Still Haven’t Found What I’m Looking For

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April 22, 2018

  • Resources

    Ecclesiastes and Life as Longing

    1. Wisdom and Satisfaction

    READ: Ecclesiastes 1—2:1-15

    Proverbs 13:14 says, “The teaching of the wise is a fountain of life, that one may turn away from the snares of death.”

    Wisdom is rarely something you just stumble across by yourself. It needs to be imparted. Even if you have all the advantages, wealth, and opportunities the world can offer, without wisdom you will waste them. For all that we hope for, look forward to, and enjoy, Solomon’s message is that none of it can bring true satisfaction that the soul longs for.

    As Romans 1 says, we have exchanged the glory of God for a lie. There is an eternity-shaped hole in us that cannot be met by anything under the sun; a hole that can only be filled by someone from eternity—from above the sun.

    Here’s a quote to think about:

    What if we have many advantages in our lives but not wisdom? If we have love but not wisdom, we harm people with the best of intentions. If we have courage but not wisdom, we will blunder boldly. If we have truth but not wisdom, we will make the gospel ugly. If we have technology but not wisdom, we will use the best communications ever intended to broadcast stupidity. If we have revival but not wisdom, we’ll use the power of God to throw the church into reverse gear.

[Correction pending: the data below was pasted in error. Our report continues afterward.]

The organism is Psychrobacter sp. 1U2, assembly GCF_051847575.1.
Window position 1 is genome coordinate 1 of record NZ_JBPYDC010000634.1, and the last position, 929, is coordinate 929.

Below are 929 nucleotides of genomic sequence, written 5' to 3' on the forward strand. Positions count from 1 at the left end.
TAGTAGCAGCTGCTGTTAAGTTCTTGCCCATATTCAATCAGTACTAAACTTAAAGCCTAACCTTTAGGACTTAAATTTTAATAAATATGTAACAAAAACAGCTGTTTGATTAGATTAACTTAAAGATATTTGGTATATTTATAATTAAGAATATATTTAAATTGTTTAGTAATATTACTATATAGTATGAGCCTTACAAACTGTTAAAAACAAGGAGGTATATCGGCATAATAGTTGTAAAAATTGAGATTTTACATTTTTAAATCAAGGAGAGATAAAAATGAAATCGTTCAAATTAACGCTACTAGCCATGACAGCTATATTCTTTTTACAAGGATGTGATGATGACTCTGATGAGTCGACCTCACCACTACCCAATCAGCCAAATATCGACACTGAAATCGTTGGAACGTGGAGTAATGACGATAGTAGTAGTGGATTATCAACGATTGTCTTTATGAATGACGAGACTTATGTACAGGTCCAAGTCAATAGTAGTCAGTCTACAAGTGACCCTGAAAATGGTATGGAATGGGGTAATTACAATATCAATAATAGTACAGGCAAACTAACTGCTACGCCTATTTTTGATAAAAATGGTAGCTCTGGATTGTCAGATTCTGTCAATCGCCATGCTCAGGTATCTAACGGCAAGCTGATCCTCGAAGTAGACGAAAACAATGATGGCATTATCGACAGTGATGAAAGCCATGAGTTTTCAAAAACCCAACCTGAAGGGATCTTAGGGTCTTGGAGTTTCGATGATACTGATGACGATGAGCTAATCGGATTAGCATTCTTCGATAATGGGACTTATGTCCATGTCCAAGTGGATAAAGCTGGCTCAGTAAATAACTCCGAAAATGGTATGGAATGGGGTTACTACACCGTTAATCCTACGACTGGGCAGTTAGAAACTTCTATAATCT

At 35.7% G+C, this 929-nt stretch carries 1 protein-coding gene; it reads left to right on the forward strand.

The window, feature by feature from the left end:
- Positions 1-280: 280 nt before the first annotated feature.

- Ray Ortlund Jr., Proverbs: Wisdom That Works

    Reflection Questions

    If wisdom is something intentionally sought out and imparted, what are some of the experiences/things/people that have led you to wisdom? How do you keep your eyes and ears open to wisdom in everyday life?

    It’s easy to come away from the opening chapters of Ecclesiastes feeling heavy, cynical, or fatalistic. Spend some time reflecting on and discussing how this book fits into the larger narrative of Scripture. What in God’s character, actions, or promises remind us of the very real hope and meaning we have in him?

    2. Times and Seasons

    READ: Ecclesiastes 3:1-15, John 4:7-21, Isaiah 55

    God is not anti-pleasure, but he alone fills the eternity-shaped groove in our souls that cannot be satiated by other pleasures.

    This passage in Ecclesiastes speaks into the seasons that we find ourselves in throughout life. Here are three ways to help navigate these times:

    1. Consider what season you are in. A season is a set order of time for something to happen or be fulfilled. Knowing your season is important in being able to be present in it and allow God to do the necessary work for that time.
    2. Who is your God? In every season, what is your life centered around? What/who is shaping your behavior? Be aware of idols—anything created that moves up to sit alongside the Creator (Psalm 115:8, Isaiah 28:15, Jonah 2:8).
    3. Listen. The Holy Spirit wants to speak into your season. Are you postured and positioned to hear what God has to say? God rewards those who earnestly seek him (Hebrews 11:6).

    Reflection Questions

    • Spend some time in quiet reflection about what kind of season you are in. You could use those listed in Ecclesiastes 3, or the traditional four seasons, to illustrate your current season. Consider the unique purpose of this season and how the Holy Spirit might be speaking or ministering to you in this time.